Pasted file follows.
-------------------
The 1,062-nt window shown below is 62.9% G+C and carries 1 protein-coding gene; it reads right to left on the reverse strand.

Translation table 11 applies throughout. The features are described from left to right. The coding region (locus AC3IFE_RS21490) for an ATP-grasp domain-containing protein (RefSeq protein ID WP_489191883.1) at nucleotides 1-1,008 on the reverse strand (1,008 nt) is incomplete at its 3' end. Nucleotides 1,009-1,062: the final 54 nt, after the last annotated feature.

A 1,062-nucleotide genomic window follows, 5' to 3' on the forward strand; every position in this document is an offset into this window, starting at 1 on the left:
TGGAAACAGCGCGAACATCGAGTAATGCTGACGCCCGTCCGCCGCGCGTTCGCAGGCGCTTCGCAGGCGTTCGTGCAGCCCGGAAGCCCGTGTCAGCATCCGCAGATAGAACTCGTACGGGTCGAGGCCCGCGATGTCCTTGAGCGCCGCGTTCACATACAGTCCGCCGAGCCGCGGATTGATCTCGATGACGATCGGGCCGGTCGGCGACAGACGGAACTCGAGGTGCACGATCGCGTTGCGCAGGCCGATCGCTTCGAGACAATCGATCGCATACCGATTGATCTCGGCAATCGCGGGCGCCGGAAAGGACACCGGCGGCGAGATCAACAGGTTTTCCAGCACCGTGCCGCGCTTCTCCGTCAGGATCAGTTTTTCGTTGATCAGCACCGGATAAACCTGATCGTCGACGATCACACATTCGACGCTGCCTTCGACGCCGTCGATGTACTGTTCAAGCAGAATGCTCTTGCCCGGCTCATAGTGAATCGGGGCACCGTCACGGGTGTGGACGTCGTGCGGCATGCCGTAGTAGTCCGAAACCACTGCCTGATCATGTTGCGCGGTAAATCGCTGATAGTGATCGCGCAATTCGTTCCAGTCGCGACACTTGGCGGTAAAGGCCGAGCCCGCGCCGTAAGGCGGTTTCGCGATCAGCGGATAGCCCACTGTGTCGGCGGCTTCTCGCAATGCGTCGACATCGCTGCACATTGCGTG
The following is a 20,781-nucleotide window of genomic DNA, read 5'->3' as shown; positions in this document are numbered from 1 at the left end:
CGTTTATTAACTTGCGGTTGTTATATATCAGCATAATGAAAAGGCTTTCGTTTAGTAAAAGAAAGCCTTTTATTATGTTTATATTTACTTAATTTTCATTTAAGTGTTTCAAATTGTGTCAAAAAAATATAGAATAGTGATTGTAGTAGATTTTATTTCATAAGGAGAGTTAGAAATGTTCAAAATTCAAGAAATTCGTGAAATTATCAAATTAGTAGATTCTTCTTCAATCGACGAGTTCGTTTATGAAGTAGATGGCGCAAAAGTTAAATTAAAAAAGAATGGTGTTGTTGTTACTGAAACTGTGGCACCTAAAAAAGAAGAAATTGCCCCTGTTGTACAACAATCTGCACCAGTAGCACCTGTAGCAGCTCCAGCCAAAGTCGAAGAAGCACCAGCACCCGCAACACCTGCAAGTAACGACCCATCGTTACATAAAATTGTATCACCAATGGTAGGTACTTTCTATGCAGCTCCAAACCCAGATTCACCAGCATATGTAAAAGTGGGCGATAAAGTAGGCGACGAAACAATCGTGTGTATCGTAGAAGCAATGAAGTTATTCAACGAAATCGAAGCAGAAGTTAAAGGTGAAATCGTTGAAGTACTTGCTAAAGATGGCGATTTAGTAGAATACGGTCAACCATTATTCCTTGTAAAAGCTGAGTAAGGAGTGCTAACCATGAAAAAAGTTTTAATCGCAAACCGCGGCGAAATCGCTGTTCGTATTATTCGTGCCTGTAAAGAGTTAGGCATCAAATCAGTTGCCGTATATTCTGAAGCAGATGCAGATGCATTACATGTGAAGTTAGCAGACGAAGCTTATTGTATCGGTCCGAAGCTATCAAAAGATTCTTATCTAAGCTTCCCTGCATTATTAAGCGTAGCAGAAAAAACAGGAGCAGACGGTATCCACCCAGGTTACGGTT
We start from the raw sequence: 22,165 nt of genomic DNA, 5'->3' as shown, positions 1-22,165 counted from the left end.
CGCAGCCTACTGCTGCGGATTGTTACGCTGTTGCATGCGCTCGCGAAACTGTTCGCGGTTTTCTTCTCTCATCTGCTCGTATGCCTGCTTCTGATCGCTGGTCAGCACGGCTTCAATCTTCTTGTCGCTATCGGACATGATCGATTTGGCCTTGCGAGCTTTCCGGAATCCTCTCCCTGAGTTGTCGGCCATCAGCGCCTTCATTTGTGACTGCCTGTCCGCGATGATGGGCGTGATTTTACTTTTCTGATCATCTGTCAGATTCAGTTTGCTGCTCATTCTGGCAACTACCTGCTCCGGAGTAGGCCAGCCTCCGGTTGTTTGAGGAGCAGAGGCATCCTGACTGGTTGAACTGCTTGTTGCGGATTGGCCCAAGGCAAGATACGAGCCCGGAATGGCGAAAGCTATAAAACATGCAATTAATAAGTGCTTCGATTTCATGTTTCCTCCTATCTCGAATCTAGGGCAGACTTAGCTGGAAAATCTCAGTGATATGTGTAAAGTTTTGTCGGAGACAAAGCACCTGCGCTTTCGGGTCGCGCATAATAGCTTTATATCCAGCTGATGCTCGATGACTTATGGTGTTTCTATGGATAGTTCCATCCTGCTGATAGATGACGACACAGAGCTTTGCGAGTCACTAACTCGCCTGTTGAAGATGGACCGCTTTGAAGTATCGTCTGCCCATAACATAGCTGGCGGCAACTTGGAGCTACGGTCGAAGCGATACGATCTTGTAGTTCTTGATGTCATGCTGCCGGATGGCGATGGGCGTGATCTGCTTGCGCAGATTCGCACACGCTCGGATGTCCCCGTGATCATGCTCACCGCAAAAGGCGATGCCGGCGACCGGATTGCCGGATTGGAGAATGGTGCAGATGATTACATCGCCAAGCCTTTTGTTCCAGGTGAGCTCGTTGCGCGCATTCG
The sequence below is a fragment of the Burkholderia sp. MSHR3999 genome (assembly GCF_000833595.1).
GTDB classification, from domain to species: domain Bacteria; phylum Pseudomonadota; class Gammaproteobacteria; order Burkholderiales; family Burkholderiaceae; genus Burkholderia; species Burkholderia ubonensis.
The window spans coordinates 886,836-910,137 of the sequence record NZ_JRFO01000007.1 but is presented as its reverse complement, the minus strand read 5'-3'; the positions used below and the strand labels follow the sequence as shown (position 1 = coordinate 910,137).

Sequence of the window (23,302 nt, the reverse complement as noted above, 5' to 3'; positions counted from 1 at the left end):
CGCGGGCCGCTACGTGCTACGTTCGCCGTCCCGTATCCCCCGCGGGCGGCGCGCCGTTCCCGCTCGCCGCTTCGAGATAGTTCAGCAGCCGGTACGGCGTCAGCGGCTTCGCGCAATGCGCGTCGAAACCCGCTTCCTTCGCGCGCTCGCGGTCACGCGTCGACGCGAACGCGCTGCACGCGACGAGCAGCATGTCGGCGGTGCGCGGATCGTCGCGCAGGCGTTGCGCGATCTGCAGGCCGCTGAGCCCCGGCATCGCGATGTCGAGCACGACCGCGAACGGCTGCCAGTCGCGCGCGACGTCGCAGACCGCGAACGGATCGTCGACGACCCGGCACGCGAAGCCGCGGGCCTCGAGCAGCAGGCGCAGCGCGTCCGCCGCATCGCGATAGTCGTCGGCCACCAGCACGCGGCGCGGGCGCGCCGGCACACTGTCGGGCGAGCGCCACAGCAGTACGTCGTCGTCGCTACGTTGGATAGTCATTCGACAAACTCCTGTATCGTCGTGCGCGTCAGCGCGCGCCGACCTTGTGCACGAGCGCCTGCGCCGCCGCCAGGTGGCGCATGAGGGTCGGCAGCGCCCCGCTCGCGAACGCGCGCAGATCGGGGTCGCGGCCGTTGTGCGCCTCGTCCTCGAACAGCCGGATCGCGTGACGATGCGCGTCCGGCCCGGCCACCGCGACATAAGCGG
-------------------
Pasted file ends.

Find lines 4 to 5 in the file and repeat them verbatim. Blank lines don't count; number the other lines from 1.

TGGAAACAGCGCGAACATCGAGTAATGCTGACGCCCGTCCGCCGCGCGTTCGCAGGCGCTTCGCAGGCGTTCGTGCAGCCCGGAAGCCCGTGTCAGCATCCGCAGATAGAACTCGTACGGGTCGAGGCCCGCGATGTCCTTGAGCGCCGCGTTCACATACAGTCCGCCGAGCCGCGGATTGATCTCGATGACGATCGGGCCGGTCGGCGACAGACGGAACTCGAGGTGCACGATCGCGTTGCGCAGGCCGATCGCTTCGAGACAATCGATCGCATACCGATTGATCTCGGCAATCGCGGGCGCCGGAAAGGACACCGGCGGCGAGATCAACAGGTTTTCCAGCACCGTGCCGCGCTTCTCCGTCAGGATCAGTTTTTCGTTGATCAGCACCGGATAAACCTGATCGTCGACGATCACACATTCGACGCTGCCTTCGACGCCGTCGATGTACTGTTCAAGCAGAATGCTCTTGCCCGGCTCATAGTGAATCGGGGCACCGTCACGGGTGTGGACGTCGTGCGGCATGCCGTAGTAGTCCGAAACCACTGCCTGATCATGTTGCGCGGTAAATCGCTGATAGTGATCGCGCAATTCGTTCCAGTCGCGACACTTGGCGGTAAAGGCCGAGCCCGCGCCGTAAGGCGGTTTCGCGATCAGCGGATAGCCCACTGTGTCGGCGGCTTCTCGCAATGCGTCGACATCGCTGCACATTGCGTG
The following is a 20,781-nucleotide window of genomic DNA, read 5'->3' as shown; positions in this document are numbered from 1 at the left end: